taschenParticipantAugust 11, 2022 at 10:35 amPost count: 3
Hi Dr. Corenman. Thanks for your very helpful website. I underwent an L5-S1 microdicectomy for a herniated disc causing severe right leg pain around 3.5 months ago. The relief from right leg pain was immediate following surgery and my first 5 weeks post-op went very smoothly (only minimal right leg symptoms), granted I wasn’t doing anything more strenuous then walking during that time. Around 5 weeks post-op I began to develop severe low back pain (without significant recurrent leg pain). I found this unusual as even before surgery my back pain had been minimal (my symptoms were largely in the right leg). The back pain became increasingly more severe, with increasing stiffness (particularly in the mornings) and with great difficulty bending. I had an MRI to look into this back pain at around 8 weeks post-op. The MRI showed no evidence of reherniation and the R L5-S1 nerve root did not appear to be compressed. The MRI did show “high STIR signal within the lower half of the L5 vertebral body new compared to prior study, may be postprocedural or due to mechanical strain/stress”. I was told that this finding may be consistent with “Modic changes” although I have only a vague idea of what that means. After the MRI I was instructed to take a break from physical therapy and dial back my activity level, and to take a course of anitinflammatories. The pain did improve in the weeks following this intervention, it is now less severe, bending has become much easier, and I have recently titrated off the antiinflammatories. However, although improved, the low back pain does persist and remains significant and troubling. I currently have a fairly constant dull ache in the low back around the L5/S1 level which is both on the right side and the left side (my surgery was on the right side). Any “high impact” movements (such as running, jumping, catching my step after tripping, or event walking with a fast/forceful pace) causes an acute/immediate sharpening of this pain (and so I’m unable to run or do any other high impact activities). Additionally, any movements where I push my legs into the ground while lying down (such as when trying to do a bridge exercise during PT, or even just shift positions in bed) causes sharp low back pain.. As things stand moving around or shifting positions in bed is quite painful. Otherwise, sitting for long periods sometimes aggravates the ache, and I periodically get what feels like low back spasms a few times per day. Although the symptoms are better then they were 5 weeks ago (when I got the above MRI) I feel like they’ve plateaued and I haven’t seen much further improvement the past couple of weeks. Leg symptoms remain minimal and my leg does not bother me much. What do you think is the underlying cause of these symptoms? Do you think I should expect continued improvement with time or is this likely to be an ongoing/chronic problem for me? I was very active prior to my injury and surgery and am concerned that these persistent symptoms are keeping me from resuming anywhere near my prior activity level. Thank you again!Donald Corenman, MD, DCModeratorAugust 11, 2022 at 11:03 amPost count: 8459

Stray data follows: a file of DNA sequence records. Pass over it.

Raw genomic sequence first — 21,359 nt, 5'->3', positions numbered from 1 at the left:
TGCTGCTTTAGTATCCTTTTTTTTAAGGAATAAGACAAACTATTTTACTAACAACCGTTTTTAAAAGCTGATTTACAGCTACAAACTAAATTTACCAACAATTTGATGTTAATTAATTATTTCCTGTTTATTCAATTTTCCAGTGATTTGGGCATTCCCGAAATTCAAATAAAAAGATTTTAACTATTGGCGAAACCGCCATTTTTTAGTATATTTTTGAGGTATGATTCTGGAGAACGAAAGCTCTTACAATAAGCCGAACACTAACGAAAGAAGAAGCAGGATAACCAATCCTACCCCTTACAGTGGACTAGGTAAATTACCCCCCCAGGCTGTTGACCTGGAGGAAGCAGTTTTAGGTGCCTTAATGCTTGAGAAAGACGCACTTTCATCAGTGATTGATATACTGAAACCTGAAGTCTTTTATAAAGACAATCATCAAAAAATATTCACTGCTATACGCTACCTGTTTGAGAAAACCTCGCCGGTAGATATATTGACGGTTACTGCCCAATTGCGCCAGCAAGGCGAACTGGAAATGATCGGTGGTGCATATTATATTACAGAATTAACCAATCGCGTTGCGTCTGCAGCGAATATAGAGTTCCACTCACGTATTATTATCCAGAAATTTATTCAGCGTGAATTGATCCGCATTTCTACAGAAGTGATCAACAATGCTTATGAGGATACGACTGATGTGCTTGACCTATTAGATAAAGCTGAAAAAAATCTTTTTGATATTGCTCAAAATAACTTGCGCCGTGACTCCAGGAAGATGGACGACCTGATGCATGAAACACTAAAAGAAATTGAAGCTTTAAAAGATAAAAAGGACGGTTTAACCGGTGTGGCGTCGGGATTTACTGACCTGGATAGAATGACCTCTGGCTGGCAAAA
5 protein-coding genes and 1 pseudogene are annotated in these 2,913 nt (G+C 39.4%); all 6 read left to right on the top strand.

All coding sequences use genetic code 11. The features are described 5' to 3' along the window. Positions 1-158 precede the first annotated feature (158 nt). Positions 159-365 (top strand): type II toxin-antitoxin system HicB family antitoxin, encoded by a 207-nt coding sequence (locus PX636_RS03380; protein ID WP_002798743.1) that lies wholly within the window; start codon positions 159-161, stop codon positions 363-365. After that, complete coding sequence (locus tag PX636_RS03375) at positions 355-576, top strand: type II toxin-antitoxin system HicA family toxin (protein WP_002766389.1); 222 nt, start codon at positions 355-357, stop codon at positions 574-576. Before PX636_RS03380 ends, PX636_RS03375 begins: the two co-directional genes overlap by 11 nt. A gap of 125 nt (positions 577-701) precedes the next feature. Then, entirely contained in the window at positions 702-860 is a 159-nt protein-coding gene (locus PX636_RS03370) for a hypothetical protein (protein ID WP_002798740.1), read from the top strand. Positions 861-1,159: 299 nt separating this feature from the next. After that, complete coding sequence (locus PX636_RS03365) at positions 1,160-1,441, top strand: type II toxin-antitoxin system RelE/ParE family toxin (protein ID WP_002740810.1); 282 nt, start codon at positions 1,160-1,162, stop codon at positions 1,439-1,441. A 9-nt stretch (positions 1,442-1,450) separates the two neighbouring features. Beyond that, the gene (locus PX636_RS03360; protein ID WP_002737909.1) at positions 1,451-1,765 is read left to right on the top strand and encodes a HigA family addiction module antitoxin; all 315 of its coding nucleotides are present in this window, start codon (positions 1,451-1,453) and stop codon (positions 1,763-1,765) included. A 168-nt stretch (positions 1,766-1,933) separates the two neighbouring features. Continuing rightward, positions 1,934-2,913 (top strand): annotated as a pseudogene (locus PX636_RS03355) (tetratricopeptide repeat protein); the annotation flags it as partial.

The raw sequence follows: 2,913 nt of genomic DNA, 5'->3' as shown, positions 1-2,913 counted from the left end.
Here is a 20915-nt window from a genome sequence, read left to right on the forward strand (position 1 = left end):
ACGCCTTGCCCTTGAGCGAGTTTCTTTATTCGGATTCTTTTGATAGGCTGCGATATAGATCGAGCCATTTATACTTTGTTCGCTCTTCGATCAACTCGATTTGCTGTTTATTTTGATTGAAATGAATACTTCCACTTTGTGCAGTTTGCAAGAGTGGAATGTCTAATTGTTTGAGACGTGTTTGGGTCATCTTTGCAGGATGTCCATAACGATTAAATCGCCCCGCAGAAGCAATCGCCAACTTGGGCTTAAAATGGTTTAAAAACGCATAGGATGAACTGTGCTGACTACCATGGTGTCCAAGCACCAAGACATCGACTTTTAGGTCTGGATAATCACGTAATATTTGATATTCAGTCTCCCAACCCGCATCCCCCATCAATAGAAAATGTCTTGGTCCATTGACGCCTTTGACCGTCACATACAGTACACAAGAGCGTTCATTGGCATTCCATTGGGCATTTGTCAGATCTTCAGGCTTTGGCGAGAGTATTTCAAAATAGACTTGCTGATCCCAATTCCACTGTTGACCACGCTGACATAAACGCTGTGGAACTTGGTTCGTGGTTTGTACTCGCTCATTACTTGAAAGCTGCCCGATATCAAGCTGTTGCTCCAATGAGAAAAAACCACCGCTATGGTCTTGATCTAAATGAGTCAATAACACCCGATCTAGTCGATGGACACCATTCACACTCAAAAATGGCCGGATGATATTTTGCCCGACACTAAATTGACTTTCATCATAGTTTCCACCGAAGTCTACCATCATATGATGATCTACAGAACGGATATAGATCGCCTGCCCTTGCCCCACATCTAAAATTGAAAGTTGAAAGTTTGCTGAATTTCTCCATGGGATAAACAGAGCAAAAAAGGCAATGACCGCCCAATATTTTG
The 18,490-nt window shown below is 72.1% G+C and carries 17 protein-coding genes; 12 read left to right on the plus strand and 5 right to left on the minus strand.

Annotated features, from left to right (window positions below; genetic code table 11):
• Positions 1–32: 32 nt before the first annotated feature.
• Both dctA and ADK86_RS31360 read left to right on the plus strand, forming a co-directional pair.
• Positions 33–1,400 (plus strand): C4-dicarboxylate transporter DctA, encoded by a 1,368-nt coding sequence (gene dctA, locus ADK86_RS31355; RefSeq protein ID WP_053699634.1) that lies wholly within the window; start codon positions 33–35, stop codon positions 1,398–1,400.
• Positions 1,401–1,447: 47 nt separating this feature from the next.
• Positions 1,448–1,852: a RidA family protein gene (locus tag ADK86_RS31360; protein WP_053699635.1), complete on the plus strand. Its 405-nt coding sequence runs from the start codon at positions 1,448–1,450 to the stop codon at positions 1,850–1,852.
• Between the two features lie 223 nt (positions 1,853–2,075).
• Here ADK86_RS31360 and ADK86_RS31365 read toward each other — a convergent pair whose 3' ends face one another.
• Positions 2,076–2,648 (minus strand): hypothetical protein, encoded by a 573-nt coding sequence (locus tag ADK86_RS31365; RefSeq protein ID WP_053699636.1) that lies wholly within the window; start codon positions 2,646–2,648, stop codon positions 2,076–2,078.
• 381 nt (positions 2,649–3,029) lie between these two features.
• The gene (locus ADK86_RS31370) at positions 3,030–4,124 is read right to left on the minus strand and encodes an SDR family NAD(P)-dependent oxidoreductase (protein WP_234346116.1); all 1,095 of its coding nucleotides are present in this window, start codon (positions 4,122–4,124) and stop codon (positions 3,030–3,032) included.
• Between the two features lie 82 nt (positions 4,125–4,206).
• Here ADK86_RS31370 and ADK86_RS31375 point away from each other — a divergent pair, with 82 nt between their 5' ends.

Unfortunately, about 10% of patients will develop new onset lower back pain (LBP) after a herniation or microdiscectomy. This might be due to the annulus (the outside wall of the disc) tearing or the loss of “cushion” (nucleus) shielding against impact. Make sure you don’t have a low-grade infection by P. Acnes (lab tests will help rule that out).
If it is mechanical LBP (no infection or fracture of the facet-which can be diagnosed by the MRI), then rehab, core strengthening and Pilates can be quite helpful. You will have to give it time.
Dr. CorenmantaschenParticipantAugust 11, 2022 at 4:58 pmPost count: 3
Much thanks for your reply. I had a blood count, esr, and crp sent which were all normal and I was told this makes infection unlikely. There was no mention of facet fracture in the mri report (so I assume that wasn’t present). Assuming this is mechanical LBP, do most patients see this resolve (or at least substantially improve) with time (and core strengthening, rehab, etc), or does this often lead to chronic ongoing pain? Thanks again for your insight.Donald Corenman, MD, DCModeratorAugust 13, 2022 at 10:55 amPost count: 8459
Most people eventually see lower back pain after microdiscectomy resolve. A good core strengthening program is important and I am a supporter of Pilates as therapy. It does take time.
Dr. CorenmantaschenParticipantAugust 13, 2022 at 7:03 pmPost count: 3
Thanks Dr. Corenman. This is certainly reassuring and much appreciated. I’ll be sure to continue with my core strengthening program and look more into pilates specifically.
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